The S6 had a very disappointing battery life. Thankfully, Samsung made a very smart decision by upgrading the S7 to a 3000 mAh battery from the measly 2550 mAh battery that was found in the previous flagship. This is a huge improvement even though it made the phone a bit thicker.
Multiple software features were also added to the device to improve battery performance. Other than the usual Power saving mode and Ultra power saving mode, a deep sleep option was also added for apps that had not been used for three days. This provided extended standby time without limiting functionality.
The camera has rightly received a lot of positive reviews because it has some pretty amazing features. Although Samsung did downgrade it from 16 MP to 12 MP, it was only in the favor of larger pixels which helped them add Dual-Pixel autofocus to the device. Although the name of the feature does sound like a gimmick, it is actually a feature that is present on professional cameras as well. The hyper-fast autofocus on this device is unparalleled by any other smartphone as of this writing. Often, it is so fast that you will struggle to see it focus. Important moments are almost never missed due to this fantastic new feature.
The camera performs unbelievably well in low light. Colors never seem washed out and the f/1.7 lens lets in as much light as possible to avoid grainy and noisy photos. The autofocus did not have any problem focusing in extremely low light either. Sharpness is maintained and zooming in does not reveal excessive sharpening and noise reduction. The image processing is really on par with the iPhone 6S. Live filters for HDR and front-camera filters are also available for photos and videos alike.
Shooting with the Auto mode is easy and tends to give great results most of the time but the Pro mode is where all the fun is. Mobile photographers will be pleased to know that they can adjust exposure compensation, ISO, shutter speed, white balance and even manual focus! This leads to a very customizable shooting experience that allows for perfect photos in every condition.
The worst part was probably the front camera. Not quite what I was expecting since the rear camera was so phenomenal. Selfies with the camera seem to look washed out, plasticky and tend to make faces look unnatural. The model that I had also seemed to have issues with focusing properly. Selfies always turned out slightly blurred and out of focus. I compared this to other units and some of them seemed to have the issue while others didn’t. Although plastic-looking selfies seemed constant across all of them.
The Samsung Galaxy S7 ships with Android 6.0.1 and the latest version of TouchWiz. There is not a lot of bloatware and the new blue and white TouchWiz theme is a breath of fresh air from the tacky blue and green that plagued previous Samsung devices. There are also minute refinements in the animations and the general design of the current Android skin that really bring the whole aesthetic together. The attention to detail in the notification bar animations and the Recent Apps switcher animation makes the entire experience better.
It is evident that the software is also less of a burden on the processor which results in a pleasant lack of lag and jitter throughout the user interface. This is remarkable because there is quite a number of software features that are present in the S7 including split-screen, pop-up window, EQ and sound enhancements, Samsung Game Launcher, Smart Manager, etc.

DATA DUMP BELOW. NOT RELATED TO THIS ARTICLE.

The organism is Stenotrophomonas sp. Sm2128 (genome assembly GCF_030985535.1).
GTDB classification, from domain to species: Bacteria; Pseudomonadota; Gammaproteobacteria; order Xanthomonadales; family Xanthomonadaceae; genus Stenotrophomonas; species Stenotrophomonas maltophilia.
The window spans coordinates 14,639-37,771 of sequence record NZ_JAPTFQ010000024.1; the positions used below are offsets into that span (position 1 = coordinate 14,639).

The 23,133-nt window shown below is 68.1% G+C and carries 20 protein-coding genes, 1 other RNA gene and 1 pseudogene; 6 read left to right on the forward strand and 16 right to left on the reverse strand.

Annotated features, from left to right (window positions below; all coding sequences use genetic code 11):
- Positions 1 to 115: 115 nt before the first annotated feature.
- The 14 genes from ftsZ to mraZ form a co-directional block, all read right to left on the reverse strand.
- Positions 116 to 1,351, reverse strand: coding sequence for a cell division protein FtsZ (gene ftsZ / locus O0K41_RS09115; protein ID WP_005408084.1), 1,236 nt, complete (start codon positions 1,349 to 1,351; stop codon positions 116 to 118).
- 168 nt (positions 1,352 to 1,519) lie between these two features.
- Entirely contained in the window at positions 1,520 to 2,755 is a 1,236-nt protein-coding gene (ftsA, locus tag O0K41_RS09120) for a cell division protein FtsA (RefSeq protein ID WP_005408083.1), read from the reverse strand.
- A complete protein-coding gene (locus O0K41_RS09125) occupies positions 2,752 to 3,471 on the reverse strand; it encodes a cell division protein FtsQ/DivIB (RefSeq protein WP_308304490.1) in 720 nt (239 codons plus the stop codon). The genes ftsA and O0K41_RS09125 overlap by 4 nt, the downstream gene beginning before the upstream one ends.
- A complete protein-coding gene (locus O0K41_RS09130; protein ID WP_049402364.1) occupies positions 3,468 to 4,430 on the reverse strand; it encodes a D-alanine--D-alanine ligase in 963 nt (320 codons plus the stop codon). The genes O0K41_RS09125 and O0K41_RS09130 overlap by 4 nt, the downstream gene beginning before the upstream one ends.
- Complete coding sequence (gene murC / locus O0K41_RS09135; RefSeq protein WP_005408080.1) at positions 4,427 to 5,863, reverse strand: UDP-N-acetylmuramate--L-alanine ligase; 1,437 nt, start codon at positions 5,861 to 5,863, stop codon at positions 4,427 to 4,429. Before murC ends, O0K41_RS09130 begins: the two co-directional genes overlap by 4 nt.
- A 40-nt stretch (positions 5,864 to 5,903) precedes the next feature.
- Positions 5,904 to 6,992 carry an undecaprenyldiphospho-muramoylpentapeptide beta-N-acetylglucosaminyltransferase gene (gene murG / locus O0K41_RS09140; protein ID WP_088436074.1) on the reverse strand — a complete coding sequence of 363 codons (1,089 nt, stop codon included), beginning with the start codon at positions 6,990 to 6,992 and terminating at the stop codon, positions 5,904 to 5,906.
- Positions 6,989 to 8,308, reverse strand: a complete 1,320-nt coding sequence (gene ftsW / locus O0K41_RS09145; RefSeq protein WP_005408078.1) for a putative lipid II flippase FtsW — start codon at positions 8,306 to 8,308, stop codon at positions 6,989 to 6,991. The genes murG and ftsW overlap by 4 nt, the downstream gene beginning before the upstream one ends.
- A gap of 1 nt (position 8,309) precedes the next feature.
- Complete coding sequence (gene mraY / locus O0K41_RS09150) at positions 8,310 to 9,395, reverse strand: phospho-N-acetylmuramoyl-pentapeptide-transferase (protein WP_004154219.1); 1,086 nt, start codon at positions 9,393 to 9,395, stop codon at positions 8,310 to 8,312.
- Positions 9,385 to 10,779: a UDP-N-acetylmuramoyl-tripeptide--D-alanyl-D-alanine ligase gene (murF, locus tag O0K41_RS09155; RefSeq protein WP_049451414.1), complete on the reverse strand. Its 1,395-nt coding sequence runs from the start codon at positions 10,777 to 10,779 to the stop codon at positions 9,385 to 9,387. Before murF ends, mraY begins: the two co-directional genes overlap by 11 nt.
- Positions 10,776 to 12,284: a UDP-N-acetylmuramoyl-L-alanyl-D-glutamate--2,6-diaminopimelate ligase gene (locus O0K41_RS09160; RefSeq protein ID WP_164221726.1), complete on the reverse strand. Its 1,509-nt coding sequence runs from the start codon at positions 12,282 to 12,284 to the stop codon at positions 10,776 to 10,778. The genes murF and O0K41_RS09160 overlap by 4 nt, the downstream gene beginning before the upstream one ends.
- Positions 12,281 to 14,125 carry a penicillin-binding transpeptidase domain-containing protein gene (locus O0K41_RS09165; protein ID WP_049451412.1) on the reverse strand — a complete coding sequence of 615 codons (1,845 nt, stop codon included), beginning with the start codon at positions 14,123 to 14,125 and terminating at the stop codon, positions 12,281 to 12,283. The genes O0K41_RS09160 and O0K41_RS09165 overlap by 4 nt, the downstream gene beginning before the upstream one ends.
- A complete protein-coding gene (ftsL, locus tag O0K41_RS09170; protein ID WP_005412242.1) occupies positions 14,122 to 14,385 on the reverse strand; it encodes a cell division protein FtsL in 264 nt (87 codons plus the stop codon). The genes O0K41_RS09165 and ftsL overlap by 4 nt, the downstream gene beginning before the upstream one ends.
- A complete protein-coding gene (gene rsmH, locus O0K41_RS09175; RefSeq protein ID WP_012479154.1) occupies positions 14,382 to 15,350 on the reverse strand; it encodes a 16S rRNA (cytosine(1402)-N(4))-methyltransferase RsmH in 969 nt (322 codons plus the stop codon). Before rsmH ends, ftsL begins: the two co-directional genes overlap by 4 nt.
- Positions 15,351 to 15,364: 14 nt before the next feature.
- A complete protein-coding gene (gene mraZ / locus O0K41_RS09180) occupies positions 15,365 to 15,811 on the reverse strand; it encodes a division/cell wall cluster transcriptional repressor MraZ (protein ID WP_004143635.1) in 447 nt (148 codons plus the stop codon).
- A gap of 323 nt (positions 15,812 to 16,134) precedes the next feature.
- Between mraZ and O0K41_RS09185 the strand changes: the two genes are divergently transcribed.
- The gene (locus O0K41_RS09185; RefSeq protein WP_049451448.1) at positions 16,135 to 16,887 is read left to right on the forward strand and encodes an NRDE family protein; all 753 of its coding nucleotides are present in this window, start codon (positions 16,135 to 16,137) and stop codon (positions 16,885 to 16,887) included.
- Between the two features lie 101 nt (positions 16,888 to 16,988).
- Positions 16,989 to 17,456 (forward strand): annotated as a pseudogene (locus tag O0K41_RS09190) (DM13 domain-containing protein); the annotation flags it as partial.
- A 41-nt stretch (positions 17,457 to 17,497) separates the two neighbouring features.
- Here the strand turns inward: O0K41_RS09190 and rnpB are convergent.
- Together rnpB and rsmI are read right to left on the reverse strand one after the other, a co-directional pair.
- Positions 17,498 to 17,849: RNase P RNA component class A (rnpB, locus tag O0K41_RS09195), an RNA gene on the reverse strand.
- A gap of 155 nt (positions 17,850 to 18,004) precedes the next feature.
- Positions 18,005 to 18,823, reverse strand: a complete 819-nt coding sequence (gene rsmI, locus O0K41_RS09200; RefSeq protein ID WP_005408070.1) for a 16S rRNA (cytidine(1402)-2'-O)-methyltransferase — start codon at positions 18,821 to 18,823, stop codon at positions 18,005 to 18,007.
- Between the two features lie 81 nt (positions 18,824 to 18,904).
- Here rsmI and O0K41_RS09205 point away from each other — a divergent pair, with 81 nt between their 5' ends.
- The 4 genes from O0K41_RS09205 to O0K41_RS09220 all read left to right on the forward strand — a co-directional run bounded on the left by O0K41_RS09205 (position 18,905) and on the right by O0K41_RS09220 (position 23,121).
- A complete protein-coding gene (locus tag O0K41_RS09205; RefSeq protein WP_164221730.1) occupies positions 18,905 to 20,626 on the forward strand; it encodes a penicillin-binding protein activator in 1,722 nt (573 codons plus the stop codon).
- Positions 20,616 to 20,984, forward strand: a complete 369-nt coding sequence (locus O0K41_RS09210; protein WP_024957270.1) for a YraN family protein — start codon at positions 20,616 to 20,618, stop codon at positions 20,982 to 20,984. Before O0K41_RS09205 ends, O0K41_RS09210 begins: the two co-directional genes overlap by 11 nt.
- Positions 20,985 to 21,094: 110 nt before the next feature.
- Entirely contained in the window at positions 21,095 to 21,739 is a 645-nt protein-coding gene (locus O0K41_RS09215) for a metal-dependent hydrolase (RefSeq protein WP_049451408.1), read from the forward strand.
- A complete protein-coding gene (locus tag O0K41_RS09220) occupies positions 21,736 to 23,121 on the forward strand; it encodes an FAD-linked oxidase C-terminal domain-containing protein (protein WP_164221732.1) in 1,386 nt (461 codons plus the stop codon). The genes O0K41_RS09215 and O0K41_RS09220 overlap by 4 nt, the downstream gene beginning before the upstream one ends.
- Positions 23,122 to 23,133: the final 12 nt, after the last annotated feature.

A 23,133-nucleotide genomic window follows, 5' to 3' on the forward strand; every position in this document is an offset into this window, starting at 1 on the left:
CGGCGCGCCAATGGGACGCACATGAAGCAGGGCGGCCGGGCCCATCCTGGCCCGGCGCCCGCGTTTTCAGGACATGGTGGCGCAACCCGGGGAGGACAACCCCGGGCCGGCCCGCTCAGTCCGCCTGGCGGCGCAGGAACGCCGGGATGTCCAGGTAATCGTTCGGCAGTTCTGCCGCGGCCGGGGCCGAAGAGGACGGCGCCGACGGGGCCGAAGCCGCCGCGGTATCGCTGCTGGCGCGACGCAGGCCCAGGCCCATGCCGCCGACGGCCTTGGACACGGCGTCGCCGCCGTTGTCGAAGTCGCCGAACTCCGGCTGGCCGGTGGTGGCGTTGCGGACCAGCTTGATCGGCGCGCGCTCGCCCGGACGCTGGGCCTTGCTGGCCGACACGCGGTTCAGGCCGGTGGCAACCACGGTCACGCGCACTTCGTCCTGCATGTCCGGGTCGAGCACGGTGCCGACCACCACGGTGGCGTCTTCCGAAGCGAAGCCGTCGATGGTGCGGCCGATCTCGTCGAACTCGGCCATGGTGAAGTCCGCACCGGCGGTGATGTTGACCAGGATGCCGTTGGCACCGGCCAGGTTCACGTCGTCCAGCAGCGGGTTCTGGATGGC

Everyday Use & Personal Opinion
I attribute the success of this device to Samsung’s decision to actually listen to user feedback. More smartphone manufacturers should pay attention to the needs and wants of consumers. The Samsung Galaxy S7 blew me away. It is one of the best Android devices I’ve used to date. And I’ve used a lot of Android devices.
The device did not fail me at any point during the rigorous testing routine I put it through over a time period of almost 2 weeks. The design was a delight to look at, the metal and glass build felt sturdy and the phone was easy to hold and use with one hand. The display was gorgeous when viewing photos, or watching videos or playing games. But I’ve always felt that anything past the 1080p resolution mark on a screen below 5.5 inches is overkill. Precious battery life could have been squeezed out of the 3000 mAh battery for other purposes if the QHD display did not demand so much power.
The UI was responsive, animations were buttery-smooth, apps were quick to launch and multitasking was a breeze. Although there was a lot going on including Always-on display, the device easily got through most of the day. Normally, with an overnight charge, I would have around 20% battery remaining by the end of the day with lots of photo-taking, photo-editing and internet usage. And it charges so fast that it almost never makes a difference. Especially if you forgot to charge it overnight and can only charge it for a small time period before you leave the house.
The camera was the most impressive feature for me because of its low-light capabilities. There’s a certain wow-factor when the device produces a bright and vibrant image in a dimly-lit room. Another feature I found myself using frequently was the live HDR mode which made a lot of photos look more interesting than they did in Normal mode. But the Pro mode steals the show. You’ll have to look at the samples to see the possibilities that it offers. I found myself shooting in Pro mode more and more just because of the ability to fine-tune shots to my liking.
The Samsung Galaxy S7 costs Rs. 75,999 as of this writing.
All in all, the device is amazing. If the pricing isn’t an issue, this is one phone you won’t regret buying.